As part of its efforts to develop renewable energy storage, Enel is investing in new, more efficient and sustainable batteries, including iron-based ones. Enel Green Power España has partnered with Oregon-based ESS, a manufacturer of batteries able to store energy for between four and 12 hours, to provide a solar plant in Spain with 17 ESS long-duration iron flow battery systems with a combined capacity of 8.5 MWh.
In collaboration with Massachusetts-based company Form Energy, Enel is also working towards ultra-low-cost, long-duration batteries. Intended to eventually be produced for less than $20 per kilowatt-hour (cheaper than even the most optimistic projections for lithium-ion batteries), these cutting-edge iron-air batteries are expected to deliver 1 megawatt of power for 150 hours.
Both projects are banking on batteries that use iron, one of the most abundant materials on the planet, as opposed to scarce minerals like cobalt or nickel. This means that they could eventually be cheaper than other grid storage contenders, like lithium-ion and vanadium flow batteries. And even though there are still challenges to face, if iron-based batteries can be deployed widely at a low enough cost they could help power more of the world with renewable energy.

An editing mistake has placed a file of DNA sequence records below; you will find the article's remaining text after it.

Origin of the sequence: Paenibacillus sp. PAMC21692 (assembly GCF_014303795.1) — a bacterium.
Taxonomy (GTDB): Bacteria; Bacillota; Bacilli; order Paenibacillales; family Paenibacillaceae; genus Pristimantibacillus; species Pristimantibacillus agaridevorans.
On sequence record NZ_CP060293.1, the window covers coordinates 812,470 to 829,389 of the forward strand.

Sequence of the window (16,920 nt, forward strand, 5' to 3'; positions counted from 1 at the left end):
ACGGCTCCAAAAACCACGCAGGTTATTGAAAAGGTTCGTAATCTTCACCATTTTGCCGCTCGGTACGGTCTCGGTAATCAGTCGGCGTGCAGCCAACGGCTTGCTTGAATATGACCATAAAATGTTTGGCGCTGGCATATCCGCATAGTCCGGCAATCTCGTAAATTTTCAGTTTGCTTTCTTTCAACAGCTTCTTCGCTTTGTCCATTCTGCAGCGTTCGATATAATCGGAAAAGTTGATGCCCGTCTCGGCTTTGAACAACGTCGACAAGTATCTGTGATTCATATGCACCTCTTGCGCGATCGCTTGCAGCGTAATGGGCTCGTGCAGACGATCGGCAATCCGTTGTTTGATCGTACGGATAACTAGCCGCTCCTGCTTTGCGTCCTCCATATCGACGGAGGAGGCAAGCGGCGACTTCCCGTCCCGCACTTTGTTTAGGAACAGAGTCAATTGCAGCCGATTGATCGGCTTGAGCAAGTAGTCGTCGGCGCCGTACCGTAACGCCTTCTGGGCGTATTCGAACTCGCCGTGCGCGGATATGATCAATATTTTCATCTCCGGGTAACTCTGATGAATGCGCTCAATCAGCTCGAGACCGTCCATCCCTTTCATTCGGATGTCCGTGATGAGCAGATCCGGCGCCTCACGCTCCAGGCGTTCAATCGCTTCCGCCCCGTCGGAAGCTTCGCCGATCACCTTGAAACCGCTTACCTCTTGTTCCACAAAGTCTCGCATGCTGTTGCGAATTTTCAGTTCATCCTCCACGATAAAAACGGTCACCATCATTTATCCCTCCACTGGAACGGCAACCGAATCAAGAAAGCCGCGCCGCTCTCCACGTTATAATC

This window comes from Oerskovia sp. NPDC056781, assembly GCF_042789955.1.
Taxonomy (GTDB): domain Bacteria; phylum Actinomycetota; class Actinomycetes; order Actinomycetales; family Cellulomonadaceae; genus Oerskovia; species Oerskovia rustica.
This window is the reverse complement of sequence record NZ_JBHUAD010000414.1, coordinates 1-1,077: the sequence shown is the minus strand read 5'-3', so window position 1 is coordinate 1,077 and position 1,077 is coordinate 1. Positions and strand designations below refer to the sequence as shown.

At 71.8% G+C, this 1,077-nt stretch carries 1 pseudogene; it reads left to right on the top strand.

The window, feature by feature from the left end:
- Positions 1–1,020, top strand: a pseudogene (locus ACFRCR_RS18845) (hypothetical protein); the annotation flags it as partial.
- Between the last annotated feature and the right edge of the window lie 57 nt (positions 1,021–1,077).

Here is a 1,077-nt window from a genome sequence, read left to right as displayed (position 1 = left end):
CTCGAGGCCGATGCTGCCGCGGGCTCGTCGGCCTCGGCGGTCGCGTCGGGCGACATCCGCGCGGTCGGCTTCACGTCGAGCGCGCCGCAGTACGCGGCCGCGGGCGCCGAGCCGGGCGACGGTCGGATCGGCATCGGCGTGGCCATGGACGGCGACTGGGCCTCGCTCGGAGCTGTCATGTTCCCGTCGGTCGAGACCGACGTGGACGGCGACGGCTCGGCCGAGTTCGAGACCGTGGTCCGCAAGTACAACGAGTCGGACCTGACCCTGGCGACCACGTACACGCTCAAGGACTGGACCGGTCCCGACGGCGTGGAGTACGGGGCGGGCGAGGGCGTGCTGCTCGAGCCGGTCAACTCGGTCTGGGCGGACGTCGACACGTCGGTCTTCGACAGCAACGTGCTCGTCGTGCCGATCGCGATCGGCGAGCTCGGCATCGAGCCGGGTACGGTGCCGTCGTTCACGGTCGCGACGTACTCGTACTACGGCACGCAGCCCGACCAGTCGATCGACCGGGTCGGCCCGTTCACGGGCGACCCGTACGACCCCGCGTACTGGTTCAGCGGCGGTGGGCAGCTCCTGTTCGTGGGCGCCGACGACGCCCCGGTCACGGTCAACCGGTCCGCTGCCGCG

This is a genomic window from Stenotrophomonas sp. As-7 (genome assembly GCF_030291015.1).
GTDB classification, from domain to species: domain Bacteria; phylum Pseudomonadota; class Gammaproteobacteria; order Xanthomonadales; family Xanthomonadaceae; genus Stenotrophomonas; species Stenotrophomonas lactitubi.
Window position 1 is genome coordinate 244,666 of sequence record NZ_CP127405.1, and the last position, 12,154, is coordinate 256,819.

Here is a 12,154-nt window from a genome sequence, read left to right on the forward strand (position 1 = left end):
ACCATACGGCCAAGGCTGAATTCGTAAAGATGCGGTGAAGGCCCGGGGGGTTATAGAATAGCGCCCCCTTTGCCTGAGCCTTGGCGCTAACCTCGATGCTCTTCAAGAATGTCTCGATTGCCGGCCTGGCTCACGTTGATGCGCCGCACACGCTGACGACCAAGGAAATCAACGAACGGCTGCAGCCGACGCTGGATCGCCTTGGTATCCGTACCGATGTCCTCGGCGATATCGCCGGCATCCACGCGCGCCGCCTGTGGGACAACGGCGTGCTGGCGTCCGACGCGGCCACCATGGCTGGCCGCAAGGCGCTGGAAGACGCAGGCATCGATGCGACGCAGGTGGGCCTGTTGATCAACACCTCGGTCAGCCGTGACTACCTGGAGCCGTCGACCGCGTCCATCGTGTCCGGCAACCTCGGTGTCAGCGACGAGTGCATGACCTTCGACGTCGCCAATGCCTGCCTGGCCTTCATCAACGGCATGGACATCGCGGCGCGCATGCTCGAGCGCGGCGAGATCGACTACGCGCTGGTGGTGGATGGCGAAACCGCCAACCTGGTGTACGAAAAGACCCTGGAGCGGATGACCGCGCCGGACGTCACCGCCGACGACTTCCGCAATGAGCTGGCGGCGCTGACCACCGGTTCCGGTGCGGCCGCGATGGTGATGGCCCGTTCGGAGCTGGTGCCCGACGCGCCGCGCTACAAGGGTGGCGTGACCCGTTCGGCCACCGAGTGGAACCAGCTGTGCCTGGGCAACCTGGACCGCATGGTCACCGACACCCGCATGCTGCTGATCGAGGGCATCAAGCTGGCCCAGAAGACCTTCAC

2) Green hydrogen, a key ally on the road to decarbonization
There is another energy pillar with an enormous potential for storing surplus energy from renewable sources, as well as for decarbonizing sectors for which electrification is not an option, such as heavy transport: green hydrogen.
The International Energy Agency (IEA) estimates that 34 million metric tons of green hydrogen will need to be produced by 2030 to meet governments' climate commitments, and up to 100 million metric tons to achieve carbon neutrality by 2050, with a total investment of $700 billion.